The inhabitants of the Danish island of Samsø have achieved their target of self-sufficiency in renewable power in only 10 years. Eleven wind turbines now tower over green fields and 10 rise from the North Sea. Rye, wheat and straw are used to heat the one-story buildings. Solar panels have sprouted on roof tiles, reports Planet Ark.
Samsø is home to just 4,000 people. Yet without any construction subsidies, the islanders have invested $84 million of their own money. That's $20,000 per person on average. It's a challenge their government set for the island in 1997, funded largely through local taxes and individual investments. Outside magazine calls it a muscular combination of new technologies, capitalist smarts, and old-school stewardship.
Some residents homes have opted to stay with oil furnaces for heating. Cars are still common. Yet the island has become carbon neutral because the wind turbines offset emissions from cars and oil furnaces.
From the Reuters report:
The islanders' efforts dovetail with European Union policy but have gone much further than official targets. The European Union has committed to cut its greenhouse gas emissions by a fifth by 2020 from 1990 levels, and to get one-fifth of all energy demand from renewable sources such as wind, solar and biomass. Some islanders say the renewables project has been helped by developing as a grassroots venture rather than having targets and regulations imposed by a bureaucracy. "First of all you need determination and can-do spirit, and then you need an economic foundation to make it possible," Tranberg told Reuters in the cockpit of his wind turbine.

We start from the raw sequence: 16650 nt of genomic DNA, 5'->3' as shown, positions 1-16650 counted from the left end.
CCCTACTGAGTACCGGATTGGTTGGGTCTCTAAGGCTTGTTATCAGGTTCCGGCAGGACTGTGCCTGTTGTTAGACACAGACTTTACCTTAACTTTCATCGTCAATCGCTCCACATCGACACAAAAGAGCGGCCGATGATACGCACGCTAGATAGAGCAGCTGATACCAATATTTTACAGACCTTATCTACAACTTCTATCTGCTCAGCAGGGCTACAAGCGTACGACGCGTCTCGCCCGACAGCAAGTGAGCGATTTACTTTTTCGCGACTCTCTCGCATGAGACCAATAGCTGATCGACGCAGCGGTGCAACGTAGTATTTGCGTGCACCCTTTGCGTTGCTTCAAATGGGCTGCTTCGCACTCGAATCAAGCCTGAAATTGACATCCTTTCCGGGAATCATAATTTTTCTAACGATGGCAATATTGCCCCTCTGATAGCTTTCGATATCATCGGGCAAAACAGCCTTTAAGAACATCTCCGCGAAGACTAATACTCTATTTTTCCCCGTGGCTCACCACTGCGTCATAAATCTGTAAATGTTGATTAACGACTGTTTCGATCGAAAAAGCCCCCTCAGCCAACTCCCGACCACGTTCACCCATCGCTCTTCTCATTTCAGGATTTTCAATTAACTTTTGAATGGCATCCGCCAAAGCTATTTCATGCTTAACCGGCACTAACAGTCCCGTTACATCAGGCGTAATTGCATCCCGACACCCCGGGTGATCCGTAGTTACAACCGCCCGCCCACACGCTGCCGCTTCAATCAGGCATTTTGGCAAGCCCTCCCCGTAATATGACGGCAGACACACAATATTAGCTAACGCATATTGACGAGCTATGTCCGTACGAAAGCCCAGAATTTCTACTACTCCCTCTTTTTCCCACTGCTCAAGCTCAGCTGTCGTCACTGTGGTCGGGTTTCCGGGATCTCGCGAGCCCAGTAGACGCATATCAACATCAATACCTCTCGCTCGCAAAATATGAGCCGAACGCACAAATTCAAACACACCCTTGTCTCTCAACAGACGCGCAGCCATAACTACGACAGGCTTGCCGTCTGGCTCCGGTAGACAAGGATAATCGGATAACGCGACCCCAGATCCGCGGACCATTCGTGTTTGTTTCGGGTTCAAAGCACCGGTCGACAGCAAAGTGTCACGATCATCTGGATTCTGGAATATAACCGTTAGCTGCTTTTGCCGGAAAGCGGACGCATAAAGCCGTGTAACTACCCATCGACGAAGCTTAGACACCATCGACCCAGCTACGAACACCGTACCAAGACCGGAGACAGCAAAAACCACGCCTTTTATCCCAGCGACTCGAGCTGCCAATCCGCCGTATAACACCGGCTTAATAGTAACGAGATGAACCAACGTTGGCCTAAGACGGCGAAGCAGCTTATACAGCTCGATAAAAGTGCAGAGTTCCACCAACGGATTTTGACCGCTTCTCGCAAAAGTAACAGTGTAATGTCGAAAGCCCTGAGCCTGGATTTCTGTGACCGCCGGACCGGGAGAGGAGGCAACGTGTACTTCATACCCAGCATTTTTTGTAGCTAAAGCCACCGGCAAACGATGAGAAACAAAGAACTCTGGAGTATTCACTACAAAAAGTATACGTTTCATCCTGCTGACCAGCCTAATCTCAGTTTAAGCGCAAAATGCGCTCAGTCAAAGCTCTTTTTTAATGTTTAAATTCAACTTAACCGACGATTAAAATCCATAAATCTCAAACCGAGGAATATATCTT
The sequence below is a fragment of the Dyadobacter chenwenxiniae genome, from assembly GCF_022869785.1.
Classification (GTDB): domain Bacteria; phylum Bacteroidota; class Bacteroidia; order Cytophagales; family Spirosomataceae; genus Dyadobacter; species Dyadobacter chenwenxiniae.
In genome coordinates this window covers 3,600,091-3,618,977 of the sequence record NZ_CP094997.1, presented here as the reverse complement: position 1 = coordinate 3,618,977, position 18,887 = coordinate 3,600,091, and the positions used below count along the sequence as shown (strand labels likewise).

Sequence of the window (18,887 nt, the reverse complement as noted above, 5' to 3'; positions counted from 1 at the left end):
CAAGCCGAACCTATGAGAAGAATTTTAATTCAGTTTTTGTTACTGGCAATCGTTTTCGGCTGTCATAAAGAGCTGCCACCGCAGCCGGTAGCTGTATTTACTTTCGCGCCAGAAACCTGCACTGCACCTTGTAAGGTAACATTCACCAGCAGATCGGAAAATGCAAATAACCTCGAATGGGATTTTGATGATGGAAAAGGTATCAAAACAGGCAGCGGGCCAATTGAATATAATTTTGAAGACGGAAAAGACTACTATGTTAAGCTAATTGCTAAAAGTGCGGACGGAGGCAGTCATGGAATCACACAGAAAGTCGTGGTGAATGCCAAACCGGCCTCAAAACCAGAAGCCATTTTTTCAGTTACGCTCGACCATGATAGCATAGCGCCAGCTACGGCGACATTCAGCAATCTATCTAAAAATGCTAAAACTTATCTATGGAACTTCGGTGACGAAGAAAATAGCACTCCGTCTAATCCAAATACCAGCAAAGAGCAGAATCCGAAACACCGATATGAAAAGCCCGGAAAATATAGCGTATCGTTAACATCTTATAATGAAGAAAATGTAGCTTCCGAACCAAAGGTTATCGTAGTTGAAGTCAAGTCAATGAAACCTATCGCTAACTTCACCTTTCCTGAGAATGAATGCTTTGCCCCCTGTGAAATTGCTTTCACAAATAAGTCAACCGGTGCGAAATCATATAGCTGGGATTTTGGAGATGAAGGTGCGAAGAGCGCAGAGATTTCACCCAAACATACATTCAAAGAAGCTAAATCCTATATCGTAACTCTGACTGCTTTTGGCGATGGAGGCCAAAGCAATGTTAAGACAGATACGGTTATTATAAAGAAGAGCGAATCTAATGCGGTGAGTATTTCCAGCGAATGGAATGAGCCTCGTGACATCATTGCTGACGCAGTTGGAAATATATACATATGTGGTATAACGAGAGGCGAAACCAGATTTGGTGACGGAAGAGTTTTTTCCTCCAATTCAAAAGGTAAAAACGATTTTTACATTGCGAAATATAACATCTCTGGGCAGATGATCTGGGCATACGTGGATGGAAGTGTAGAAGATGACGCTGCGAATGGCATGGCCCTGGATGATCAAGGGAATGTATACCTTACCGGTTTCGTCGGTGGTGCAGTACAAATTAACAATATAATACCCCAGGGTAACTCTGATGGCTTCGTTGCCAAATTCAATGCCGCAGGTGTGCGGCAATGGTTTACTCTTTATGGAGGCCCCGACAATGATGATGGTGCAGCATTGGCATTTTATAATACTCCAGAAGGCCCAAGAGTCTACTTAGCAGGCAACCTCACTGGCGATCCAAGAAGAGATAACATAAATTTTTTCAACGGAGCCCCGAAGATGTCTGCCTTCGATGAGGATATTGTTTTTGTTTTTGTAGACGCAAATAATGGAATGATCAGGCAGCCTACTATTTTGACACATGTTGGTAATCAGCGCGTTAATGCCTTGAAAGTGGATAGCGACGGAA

Many islanders own shares in the onshore wind turbines, an investment that they originally hoped would pay back after eight to 10 years. A stronger-than-expected wind—blowing 10-15 percent more force than expected into the blades—cut the payback time and now Samsø Energy Academy says a share in a wind turbine generates about $100 a year in income.
Proof we don't face the labors of Hercules to retool our energy economy. And we don't need to go broke doing it. But, seriously, can the people of Samsø come here and run our world for a while?
Julia Whitty is Mother Jones' environmental correspondent, lecturer, and 2008 winner of the Kiriyama Prize and the John Burroughs Medal Award.